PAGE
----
SES-2 (SCSI Enclosure Services) enclosure management features. Some or all of these features are available through supported management software (for example, the Sun

Common Array Manager, or the Sun StorageTek RAID Manager software) to provide a system administrator at the array-connected server or network-connected management console the following capabilities:

Monitor the enclosure status (on/off line status, component health)

Monitor the enclosure environment (voltage and temperature)

Remotely identify and locate enclosure components

Obtain FRU identification and status (expanders, hard disks, fans, power supplies)

Remove and install FRU components

Remotely reset the enclosure hardware

Remotely upgrade the enclosure’s firmware (expanders and hard disk—must use

CAM)

View the enclosure event log to aid in troubleshooting

Refer to the Sun Storage J4500 Array System Overview (820-3163) for more information on array management software.

Array Link Problems

You may encounter a problem where the server is unable to communicate with the array. Complete the following troubleshooting tasks to reestablish communications with the array.

Check the SAS link LEDs at the rear of the enclosure (see

Section 4.1 “External

Status LEDs” on page 4-1 ) to ensure the ports are properly communicating with

the HBA. Each SAS port has a SAS Link Activity LED. The following LED states will be viewable:

On – 1 to 4 links are ready.

Blink – Read/Write port activity.

Off – Link is lost.

If the link LED is off, check the SAS cables for proper connection. Ensure that the cables are supported for the enclosure (refer to

Section 3.1 “Options and

Replaceable Components” on page 3-1

).

Chapter 4 Troubleshooting

4-11

4.4.4.1

If you can not reestablish communication with the server, you can try resetting the enclosure hardware. The enclosure hardware may be reset with the power on. See

Section 4.5 “Resetting the Enclosure Hardware” on page 4-16 . You may also

remotely reset the enclosure through the Sun Common Array Manager.

There may be a problem with SAS fabric you are using. Try using the redundant fabric. If you have daisy chained J4500 arrays, be sure to move all cable connections to the redundant fabric—only one SAS fabric (SAS A or SAS B) may be used per HBA port connection. Cross fabric connections on an array enclosure

(SAS A to SAS B) are not supported.

There may be a problem with the SAS cable. The cable might be damaged and either prevents communication, or it may allow only degraded communication

(which can manifest itself in poor array performance). The array comes with two cables, try attaching a new SAS cable.

Review the Sun and server operating system vendor knowledge base to see if the problem is a known issue with a solution, also see the Sun support site http://www.sun.com/support

. The J4500 array SAS expanders have firmware that may be upgraded as fixes and new features become available from Sun. For more information on upgrading enclosure firmware, see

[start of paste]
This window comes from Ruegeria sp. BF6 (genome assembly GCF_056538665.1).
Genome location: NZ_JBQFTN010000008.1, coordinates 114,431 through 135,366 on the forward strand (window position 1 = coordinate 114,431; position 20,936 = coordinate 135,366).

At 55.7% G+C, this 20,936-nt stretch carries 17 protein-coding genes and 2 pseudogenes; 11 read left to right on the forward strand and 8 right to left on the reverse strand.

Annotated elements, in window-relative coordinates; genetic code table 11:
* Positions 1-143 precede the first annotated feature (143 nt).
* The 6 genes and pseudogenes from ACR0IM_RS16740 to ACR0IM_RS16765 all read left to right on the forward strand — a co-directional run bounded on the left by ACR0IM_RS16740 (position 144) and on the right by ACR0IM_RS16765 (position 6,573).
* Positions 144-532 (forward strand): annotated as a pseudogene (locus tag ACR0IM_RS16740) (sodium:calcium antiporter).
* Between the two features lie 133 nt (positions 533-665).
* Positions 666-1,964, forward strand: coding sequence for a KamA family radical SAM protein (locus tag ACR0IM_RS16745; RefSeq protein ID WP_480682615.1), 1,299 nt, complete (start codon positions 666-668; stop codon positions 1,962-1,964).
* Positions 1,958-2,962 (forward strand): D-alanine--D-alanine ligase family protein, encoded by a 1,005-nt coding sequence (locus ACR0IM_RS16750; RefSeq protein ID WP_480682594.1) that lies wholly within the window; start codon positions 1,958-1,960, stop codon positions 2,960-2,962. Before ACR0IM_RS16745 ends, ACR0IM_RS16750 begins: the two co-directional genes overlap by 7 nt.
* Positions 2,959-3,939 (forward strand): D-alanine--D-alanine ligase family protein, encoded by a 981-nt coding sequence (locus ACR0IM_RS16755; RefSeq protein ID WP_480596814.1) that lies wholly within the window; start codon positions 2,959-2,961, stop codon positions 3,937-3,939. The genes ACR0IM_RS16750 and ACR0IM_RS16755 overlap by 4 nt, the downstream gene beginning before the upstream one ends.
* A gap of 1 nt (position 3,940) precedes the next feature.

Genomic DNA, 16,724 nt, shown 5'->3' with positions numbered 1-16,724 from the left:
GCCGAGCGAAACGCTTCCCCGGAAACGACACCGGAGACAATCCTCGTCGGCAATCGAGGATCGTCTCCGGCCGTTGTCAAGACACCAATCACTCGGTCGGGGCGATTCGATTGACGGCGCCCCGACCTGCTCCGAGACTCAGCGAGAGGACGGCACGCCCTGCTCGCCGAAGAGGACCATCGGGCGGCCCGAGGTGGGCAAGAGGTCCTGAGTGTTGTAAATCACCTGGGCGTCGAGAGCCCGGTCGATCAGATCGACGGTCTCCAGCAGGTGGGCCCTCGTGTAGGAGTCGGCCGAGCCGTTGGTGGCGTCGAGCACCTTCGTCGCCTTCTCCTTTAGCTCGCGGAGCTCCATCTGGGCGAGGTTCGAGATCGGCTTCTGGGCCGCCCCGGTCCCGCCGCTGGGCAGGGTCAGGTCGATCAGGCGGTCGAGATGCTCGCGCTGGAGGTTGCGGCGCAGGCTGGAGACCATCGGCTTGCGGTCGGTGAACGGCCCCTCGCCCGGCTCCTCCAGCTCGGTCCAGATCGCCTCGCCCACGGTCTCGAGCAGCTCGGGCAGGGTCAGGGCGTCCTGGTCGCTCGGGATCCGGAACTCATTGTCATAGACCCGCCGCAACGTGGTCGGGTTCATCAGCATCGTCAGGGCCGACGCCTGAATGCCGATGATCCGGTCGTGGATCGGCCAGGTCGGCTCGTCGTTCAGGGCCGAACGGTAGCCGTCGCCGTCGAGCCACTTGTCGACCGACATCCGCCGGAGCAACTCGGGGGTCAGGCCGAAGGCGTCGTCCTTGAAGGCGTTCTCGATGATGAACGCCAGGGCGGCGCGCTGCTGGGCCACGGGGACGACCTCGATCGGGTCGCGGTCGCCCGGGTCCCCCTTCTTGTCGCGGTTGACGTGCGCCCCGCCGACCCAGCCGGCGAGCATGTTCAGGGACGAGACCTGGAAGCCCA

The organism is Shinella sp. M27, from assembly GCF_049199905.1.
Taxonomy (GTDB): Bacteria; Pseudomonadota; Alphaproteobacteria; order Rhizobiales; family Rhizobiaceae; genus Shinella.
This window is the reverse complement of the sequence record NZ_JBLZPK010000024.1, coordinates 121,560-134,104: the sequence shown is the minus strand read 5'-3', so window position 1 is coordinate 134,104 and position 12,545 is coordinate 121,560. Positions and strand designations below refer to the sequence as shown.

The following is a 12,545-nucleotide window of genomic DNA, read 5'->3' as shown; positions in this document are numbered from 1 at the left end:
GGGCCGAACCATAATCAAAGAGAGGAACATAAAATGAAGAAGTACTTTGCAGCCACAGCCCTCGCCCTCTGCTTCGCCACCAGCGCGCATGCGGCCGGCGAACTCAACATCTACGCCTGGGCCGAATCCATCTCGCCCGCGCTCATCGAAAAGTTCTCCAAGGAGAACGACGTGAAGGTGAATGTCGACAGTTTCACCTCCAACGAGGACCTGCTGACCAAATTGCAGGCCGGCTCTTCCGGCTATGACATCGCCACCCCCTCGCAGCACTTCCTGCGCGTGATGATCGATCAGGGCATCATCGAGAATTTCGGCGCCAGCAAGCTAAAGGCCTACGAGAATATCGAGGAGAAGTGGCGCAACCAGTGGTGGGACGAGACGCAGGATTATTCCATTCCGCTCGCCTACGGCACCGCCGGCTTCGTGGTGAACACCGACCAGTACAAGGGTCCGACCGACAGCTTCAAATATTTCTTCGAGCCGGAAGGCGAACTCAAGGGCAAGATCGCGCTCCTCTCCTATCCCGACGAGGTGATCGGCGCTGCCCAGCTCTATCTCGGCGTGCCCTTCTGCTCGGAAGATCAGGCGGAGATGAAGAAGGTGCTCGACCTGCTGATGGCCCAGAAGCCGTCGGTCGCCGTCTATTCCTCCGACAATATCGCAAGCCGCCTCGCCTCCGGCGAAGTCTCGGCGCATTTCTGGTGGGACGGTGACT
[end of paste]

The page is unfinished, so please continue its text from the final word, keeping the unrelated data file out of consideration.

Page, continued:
Section 3.7 “Upgrading

Enclosure Firmware” on page 3-33 .

Switching SAS Cables or Making New Connections

In a single path environment:

If your J4500 array is connected to the StorageTek SAS

RAID External HBA, and you switch a cable from one port of the HBA to the other port on the HBA, you should wait long enough after the initial cable pull for all the physical hard drives shown in the GUI or through the CLI to be removed from the display. This prevents the problem of the controller attempting to remove drives at the same time it is reading the same drives on another port. If no display is available, you should wait at least 2 minutes between pull and reconnect.

In a multipath environment:

Since the J4500 array uses SATA drives, the potential for SATA affiliation conflicts exists. Conflict can occur when more than one initiator tries to access the drive via the same path (for example, two hosts attached to SAS A on a J4500 array), or if you move an established connection from one domain port to another (for example, from port 0 to port 1). Possible symptoms of SATA affiliation conflicts are: operating system hangs, zoning operations take longer than 10 minutes to complete, and/or disk utilities like “format” will not return device lists in a timely fashion. For more about SATA affiliations, see the Sun Storage J4500 Array System

Overview (820-3163).

4-12

Sun Storage J4500 Array Service Manual • March 2013

4.4.5

Disk Problems

Issues with array disks might be identified by viewing the system event log, being alerted by your array management software, or by viewing the J4500 array’s LEDs. In the event of a disk failure, the disk may be replaced with the array online.

▼ To Replace a Disk

If the disk must be replaced, complete the following tasks:

1. Slide the J4500 array out of the rack far enough to remove the disk top cover panel. See

“To Remove the Hard Disk Drive Access Cover” on page 3-9

.